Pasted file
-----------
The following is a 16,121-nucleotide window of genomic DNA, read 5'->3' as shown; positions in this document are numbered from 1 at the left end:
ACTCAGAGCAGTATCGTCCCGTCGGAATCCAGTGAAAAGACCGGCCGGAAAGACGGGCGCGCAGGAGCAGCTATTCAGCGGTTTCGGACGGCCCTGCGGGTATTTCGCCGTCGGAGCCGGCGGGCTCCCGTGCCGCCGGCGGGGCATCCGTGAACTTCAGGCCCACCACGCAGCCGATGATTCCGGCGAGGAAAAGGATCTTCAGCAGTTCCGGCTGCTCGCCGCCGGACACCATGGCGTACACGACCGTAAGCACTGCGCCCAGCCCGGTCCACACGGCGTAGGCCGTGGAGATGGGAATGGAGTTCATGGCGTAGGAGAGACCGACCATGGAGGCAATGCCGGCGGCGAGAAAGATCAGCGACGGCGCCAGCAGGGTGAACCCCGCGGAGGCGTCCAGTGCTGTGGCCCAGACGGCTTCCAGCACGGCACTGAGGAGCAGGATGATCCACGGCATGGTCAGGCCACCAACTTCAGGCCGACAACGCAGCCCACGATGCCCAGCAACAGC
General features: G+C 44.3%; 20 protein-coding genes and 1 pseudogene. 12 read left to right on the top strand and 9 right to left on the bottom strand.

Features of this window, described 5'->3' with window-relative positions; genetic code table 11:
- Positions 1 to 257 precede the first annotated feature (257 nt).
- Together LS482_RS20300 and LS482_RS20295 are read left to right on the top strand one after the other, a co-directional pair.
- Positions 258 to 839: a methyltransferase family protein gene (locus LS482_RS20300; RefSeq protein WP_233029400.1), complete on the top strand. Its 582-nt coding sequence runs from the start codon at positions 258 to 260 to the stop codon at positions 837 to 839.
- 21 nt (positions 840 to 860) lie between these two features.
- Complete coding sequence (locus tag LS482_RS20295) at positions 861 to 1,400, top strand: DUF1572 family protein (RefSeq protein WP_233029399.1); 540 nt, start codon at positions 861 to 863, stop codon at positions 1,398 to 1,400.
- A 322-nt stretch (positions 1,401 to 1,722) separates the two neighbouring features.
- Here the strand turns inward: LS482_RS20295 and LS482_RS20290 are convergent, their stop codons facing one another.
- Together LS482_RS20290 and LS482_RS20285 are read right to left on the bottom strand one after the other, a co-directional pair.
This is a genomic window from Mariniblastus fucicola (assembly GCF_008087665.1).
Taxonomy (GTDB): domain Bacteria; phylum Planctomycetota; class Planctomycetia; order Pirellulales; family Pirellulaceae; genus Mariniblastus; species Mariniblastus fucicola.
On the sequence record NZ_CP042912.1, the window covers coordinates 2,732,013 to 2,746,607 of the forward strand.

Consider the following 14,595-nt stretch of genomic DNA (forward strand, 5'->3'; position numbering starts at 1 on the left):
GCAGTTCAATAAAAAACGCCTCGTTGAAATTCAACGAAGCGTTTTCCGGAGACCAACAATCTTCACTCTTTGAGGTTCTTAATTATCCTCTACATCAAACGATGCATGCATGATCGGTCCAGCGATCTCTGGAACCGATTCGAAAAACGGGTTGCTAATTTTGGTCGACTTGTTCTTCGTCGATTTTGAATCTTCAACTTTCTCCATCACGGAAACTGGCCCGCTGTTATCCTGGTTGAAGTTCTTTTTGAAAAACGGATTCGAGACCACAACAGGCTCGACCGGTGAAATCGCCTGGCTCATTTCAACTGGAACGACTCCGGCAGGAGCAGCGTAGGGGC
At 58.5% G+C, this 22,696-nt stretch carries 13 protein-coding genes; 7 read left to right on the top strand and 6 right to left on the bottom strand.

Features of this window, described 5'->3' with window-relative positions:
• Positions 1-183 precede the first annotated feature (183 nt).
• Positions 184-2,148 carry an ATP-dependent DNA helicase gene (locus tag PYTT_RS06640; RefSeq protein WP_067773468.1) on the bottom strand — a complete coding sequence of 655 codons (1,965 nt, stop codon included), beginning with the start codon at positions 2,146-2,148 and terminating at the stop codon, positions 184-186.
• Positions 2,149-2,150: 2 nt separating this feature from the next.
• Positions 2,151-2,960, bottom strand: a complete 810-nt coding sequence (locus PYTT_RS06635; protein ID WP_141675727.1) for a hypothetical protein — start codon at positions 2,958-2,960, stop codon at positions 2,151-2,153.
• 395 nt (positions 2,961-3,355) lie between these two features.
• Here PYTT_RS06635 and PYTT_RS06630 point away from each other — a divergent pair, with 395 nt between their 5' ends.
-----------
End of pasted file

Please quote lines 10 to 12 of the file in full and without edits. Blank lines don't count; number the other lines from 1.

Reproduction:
- A 322-nt stretch (positions 1,401 to 1,722) separates the two neighbouring features.
- Here the strand turns inward: LS482_RS20295 and LS482_RS20290 are convergent, their stop codons facing one another.
- Together LS482_RS20290 and LS482_RS20285 are read right to left on the bottom strand one after the other, a co-directional pair.